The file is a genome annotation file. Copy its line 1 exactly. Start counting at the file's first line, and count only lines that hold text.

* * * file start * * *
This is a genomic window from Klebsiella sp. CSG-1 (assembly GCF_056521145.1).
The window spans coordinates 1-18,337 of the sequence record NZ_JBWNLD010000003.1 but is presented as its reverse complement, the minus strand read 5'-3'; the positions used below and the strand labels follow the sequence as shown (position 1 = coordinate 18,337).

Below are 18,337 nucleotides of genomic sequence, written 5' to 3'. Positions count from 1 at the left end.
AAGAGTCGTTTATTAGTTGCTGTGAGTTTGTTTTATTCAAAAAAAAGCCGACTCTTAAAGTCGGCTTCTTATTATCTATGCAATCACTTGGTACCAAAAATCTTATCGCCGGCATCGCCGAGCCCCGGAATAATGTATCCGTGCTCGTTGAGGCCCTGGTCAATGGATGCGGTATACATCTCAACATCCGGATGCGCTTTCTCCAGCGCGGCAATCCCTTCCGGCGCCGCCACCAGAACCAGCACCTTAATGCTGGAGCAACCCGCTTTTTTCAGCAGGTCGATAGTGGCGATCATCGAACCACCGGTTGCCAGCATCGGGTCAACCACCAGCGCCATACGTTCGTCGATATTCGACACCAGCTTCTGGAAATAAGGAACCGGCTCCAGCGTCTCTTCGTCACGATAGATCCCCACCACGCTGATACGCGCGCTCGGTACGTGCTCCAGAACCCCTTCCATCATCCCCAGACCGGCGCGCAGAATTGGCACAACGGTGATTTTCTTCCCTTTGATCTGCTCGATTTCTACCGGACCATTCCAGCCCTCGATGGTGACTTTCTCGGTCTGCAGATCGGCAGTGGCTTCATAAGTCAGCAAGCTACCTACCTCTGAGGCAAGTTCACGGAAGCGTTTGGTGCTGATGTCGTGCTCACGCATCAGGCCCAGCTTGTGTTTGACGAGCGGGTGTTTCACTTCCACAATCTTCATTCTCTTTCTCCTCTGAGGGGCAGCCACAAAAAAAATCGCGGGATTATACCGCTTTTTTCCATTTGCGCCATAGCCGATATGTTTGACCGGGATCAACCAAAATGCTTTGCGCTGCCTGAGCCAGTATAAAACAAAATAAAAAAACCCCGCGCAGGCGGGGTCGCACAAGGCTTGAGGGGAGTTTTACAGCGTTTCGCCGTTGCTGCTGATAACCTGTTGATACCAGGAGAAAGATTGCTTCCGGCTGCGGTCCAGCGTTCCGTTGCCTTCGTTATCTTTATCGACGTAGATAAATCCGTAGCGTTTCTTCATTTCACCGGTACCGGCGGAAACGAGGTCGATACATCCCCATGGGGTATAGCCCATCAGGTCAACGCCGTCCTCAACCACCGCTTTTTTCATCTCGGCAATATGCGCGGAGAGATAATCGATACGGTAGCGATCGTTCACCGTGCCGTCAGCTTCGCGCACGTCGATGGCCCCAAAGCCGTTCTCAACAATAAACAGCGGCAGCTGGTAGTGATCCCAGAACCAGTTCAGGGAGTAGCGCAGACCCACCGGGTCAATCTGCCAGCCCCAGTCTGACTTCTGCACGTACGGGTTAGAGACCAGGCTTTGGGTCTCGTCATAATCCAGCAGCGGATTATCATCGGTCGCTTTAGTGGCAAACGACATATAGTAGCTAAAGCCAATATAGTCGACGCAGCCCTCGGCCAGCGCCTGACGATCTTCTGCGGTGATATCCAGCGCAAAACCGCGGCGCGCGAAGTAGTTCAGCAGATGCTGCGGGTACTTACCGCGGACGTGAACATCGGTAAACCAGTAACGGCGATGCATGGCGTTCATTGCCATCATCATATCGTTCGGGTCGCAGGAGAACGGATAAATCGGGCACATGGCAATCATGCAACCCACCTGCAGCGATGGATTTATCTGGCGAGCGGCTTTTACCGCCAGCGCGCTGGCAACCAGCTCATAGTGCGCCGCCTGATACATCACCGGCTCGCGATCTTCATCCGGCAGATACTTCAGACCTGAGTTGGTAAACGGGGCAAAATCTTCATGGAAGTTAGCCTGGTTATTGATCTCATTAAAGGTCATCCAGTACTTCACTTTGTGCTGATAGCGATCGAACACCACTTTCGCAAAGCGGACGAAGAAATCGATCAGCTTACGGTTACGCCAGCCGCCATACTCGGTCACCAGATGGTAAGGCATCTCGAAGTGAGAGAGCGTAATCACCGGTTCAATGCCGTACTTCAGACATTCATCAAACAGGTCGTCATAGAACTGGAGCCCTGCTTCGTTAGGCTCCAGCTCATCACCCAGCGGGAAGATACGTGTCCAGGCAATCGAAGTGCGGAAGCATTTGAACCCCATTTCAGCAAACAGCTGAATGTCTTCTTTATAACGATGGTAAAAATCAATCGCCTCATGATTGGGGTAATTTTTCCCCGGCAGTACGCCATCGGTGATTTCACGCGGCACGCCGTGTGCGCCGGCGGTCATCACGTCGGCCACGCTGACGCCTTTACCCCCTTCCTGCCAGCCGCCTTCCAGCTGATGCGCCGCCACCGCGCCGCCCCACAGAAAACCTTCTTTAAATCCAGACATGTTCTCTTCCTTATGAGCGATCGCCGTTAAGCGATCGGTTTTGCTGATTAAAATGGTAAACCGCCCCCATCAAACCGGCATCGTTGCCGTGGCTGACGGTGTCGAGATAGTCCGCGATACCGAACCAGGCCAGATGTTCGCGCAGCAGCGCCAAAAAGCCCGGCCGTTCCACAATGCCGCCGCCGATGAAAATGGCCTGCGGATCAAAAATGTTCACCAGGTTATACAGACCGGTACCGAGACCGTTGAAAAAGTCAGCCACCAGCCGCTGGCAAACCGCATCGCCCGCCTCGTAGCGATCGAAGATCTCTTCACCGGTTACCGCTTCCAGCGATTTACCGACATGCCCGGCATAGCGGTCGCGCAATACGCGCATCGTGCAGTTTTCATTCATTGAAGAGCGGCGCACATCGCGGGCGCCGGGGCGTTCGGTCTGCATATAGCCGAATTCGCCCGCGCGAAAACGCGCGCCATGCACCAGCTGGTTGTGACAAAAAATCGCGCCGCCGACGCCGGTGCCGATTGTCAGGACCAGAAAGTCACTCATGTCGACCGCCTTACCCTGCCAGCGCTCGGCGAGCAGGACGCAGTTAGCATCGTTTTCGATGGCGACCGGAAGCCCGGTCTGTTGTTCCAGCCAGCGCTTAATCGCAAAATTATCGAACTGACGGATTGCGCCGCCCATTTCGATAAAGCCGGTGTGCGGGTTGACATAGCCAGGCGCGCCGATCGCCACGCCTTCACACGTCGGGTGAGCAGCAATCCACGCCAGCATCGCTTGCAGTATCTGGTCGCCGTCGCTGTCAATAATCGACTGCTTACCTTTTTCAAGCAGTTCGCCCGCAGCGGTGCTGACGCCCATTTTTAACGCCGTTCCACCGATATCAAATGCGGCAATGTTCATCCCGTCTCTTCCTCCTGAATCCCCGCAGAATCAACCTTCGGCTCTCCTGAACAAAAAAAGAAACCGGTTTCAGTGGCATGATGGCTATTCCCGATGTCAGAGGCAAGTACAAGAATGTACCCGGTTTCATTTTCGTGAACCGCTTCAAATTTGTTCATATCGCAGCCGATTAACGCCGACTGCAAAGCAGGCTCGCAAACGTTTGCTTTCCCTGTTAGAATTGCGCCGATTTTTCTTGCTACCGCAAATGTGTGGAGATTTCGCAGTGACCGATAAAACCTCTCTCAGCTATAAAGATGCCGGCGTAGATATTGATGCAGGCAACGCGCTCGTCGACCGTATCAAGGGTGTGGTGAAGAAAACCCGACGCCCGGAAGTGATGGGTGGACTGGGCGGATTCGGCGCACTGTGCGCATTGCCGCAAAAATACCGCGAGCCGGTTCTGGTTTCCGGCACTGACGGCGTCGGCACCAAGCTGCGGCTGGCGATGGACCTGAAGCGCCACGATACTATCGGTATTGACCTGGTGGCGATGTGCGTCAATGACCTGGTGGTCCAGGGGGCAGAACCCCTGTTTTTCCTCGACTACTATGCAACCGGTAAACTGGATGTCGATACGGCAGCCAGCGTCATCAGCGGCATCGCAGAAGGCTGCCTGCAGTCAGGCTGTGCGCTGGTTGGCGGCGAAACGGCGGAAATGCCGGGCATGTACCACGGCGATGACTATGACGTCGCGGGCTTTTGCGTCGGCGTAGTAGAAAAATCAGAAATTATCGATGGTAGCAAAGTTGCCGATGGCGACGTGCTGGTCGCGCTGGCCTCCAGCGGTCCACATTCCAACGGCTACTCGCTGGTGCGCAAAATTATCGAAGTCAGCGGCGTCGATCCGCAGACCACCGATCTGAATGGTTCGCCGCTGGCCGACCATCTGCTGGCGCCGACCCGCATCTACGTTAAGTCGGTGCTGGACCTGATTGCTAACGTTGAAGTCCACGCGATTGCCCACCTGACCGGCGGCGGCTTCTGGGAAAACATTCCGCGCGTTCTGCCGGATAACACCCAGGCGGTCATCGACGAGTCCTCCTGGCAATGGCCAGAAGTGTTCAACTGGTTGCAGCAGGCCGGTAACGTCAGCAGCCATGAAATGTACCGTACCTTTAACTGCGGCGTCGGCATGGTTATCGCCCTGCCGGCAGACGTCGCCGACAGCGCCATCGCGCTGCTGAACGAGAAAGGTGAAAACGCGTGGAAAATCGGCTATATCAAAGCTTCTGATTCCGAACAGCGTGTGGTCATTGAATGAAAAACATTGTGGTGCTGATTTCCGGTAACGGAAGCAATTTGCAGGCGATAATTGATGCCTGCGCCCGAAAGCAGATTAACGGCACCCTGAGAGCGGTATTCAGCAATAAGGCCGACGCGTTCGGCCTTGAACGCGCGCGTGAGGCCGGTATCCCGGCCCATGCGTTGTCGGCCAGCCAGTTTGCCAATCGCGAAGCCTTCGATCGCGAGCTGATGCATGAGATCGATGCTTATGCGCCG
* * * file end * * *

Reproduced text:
This is a genomic window from Klebsiella sp. CSG-1 (assembly GCF_056521145.1).